Knowing which classes of objects are leaking can sometimes be enough to pin down the problem. The class is perhaps only used in a very limited part of the code, and a quick inspection of the code shows where the problem is. Unfortunately, it is likely that this information is not enough. For example, it is very common that the leak is objects of class
java.lang.String, but since strings are used all over the program, this is not very helpful.
What we want to know is which other objects are holding on to the leaking objects, Strings in this case. Why are the leaking objects still around? Who has references to these objects? But a list of every object that has a reference to a String would be way too large to be of any practical use. To limit the amount of data we can group it by class, so that we see which other classes of objects are holding on to the leaking objects (Strings). For example, it is very common that the Strings are in a Hashtable, in which case we would see Hashtable entry objects holding on to Strings. Working backward from the Hashtable entries we would eventually find Hashtable objects holding on to the entries as well as the Strings (see Figure 3 below).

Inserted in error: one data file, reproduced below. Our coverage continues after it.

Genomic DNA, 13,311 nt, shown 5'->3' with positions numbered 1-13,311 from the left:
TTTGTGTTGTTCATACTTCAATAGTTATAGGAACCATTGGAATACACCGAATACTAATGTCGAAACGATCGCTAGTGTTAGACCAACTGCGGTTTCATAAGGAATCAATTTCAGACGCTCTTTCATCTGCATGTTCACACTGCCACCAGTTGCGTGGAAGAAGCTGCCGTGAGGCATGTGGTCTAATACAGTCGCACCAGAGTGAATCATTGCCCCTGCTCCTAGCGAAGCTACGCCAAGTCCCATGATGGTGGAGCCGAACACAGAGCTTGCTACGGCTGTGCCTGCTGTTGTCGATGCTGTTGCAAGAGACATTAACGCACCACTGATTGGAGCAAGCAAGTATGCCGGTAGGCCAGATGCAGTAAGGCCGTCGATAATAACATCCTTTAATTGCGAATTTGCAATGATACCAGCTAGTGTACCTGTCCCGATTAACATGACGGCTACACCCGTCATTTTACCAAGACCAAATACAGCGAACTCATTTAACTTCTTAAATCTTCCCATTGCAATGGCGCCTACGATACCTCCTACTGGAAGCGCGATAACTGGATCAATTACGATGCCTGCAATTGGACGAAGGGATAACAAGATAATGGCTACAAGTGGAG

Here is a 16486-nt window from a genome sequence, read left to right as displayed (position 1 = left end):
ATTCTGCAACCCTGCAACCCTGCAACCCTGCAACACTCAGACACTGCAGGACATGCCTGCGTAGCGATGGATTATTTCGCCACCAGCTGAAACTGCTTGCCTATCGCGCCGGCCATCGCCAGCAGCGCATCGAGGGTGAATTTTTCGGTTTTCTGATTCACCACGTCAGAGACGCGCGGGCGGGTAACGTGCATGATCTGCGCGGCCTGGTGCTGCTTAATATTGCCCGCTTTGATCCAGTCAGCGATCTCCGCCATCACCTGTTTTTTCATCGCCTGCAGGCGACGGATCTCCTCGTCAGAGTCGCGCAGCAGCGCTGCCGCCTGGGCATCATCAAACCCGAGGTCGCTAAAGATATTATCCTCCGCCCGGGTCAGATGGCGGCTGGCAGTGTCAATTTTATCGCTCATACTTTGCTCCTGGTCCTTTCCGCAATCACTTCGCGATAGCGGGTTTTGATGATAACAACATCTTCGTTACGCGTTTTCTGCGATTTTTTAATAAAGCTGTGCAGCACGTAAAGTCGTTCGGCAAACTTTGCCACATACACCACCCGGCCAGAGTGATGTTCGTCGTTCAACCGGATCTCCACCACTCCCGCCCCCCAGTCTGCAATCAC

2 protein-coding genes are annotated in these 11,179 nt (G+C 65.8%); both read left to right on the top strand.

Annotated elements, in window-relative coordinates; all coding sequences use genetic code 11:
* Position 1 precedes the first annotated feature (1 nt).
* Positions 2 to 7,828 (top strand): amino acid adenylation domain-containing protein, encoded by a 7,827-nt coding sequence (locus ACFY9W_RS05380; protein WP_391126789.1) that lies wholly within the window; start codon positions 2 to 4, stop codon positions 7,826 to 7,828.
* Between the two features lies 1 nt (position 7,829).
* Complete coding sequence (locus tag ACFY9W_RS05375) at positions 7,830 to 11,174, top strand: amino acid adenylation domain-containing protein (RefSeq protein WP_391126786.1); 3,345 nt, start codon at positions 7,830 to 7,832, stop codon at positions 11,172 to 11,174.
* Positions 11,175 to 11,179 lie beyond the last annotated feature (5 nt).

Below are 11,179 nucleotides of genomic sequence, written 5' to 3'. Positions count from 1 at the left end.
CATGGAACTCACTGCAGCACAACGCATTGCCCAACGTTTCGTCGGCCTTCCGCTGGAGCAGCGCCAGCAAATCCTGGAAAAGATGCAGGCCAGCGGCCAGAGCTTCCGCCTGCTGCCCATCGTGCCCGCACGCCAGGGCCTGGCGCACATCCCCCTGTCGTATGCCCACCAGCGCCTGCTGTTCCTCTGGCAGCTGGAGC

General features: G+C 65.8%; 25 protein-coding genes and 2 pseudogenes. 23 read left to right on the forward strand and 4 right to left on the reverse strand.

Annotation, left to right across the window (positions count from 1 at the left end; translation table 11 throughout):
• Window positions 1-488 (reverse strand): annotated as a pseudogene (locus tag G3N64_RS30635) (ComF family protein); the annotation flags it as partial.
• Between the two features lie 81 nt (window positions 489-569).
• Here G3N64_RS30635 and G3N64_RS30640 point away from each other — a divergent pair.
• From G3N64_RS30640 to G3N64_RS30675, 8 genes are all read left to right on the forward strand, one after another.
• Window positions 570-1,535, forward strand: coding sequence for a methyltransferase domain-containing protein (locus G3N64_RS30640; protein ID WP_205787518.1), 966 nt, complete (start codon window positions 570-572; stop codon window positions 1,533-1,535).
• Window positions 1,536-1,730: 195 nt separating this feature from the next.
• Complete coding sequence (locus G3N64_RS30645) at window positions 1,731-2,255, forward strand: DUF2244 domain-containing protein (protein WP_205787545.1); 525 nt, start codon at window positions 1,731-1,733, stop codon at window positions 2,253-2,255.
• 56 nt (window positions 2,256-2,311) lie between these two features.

Figure 3. Sample view of the type graph as seen in the tool
Since we are still looking at classes of objects here, not individual objects, we don't know which Hashtable is leaking. If we could find out how large all the Hashtables in the system are, we could assume that the largest Hashtable is the one that is leaking (since over time it will accumulate enough of a leak to have grown to a fair size). Therefore, a list of all the Hashtable objects, together with how much data they are referencing, will help us pinpoint the exact Hashtable that is responsible for the leak.